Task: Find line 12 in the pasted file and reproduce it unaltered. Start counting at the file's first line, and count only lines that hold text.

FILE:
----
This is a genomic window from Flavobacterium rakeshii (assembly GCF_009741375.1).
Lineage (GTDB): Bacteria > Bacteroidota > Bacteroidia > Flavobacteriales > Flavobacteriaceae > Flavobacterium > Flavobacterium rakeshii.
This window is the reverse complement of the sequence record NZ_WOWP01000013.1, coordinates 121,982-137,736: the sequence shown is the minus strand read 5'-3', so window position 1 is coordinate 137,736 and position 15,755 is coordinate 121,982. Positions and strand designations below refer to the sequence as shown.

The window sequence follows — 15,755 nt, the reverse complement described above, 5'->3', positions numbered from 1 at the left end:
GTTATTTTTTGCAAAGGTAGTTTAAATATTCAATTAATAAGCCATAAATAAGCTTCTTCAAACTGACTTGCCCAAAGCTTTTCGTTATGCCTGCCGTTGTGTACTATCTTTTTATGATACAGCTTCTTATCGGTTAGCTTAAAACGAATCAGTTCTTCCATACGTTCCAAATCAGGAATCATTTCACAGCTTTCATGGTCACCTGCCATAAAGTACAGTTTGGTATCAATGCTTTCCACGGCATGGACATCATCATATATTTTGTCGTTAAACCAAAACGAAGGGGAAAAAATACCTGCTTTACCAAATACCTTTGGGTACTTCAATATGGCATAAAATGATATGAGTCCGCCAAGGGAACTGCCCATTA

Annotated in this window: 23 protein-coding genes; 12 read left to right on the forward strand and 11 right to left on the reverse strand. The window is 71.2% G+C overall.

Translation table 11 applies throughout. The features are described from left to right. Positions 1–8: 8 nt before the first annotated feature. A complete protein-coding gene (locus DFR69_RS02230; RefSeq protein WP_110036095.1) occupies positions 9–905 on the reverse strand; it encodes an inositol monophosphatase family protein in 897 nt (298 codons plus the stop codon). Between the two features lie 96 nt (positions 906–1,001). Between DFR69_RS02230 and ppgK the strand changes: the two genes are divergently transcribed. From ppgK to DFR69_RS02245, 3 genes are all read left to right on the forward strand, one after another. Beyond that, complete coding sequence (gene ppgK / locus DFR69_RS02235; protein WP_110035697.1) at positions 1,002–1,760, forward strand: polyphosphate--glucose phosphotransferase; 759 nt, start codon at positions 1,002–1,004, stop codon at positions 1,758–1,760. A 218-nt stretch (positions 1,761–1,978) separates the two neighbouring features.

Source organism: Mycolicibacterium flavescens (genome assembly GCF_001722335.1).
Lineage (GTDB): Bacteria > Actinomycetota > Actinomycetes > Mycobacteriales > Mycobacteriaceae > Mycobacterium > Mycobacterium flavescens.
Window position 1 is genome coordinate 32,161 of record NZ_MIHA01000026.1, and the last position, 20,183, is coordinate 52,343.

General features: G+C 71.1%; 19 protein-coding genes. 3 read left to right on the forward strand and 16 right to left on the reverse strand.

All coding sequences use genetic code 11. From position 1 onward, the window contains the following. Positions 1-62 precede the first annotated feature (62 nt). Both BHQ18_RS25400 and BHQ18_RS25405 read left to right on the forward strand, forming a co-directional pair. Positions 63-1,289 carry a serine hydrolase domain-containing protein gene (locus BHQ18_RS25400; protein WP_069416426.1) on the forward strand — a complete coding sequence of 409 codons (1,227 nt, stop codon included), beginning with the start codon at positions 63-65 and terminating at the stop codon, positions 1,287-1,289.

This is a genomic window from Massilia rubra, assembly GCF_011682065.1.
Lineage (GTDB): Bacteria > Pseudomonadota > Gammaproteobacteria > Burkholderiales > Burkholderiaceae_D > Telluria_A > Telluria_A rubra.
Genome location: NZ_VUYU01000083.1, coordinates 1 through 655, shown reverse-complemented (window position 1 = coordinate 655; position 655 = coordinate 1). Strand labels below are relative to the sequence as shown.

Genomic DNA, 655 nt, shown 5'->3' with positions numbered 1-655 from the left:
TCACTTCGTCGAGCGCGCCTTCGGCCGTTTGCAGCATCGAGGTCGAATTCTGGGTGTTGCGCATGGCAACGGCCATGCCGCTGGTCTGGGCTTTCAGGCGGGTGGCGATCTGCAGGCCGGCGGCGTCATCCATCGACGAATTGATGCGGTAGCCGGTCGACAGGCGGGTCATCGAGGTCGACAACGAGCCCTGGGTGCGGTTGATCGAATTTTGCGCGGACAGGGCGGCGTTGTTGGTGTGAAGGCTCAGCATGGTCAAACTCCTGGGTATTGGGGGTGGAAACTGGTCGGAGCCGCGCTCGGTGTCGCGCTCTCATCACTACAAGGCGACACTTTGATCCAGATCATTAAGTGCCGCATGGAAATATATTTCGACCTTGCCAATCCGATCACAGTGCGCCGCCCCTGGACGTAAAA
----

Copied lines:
All coding sequences use genetic code 11. From position 1 onward, the window contains the following. Positions 1-62 precede the first annotated feature (62 nt). Both BHQ18_RS25400 and BHQ18_RS25405 read left to right on the forward strand, forming a co-directional pair. Positions 63-1,289 carry a serine hydrolase domain-containing protein gene (locus BHQ18_RS25400; protein WP_069416426.1) on the forward strand — a complete coding sequence of 409 codons (1,227 nt, stop codon included), beginning with the start codon at positions 63-65 and terminating at the stop codon, positions 1,287-1,289.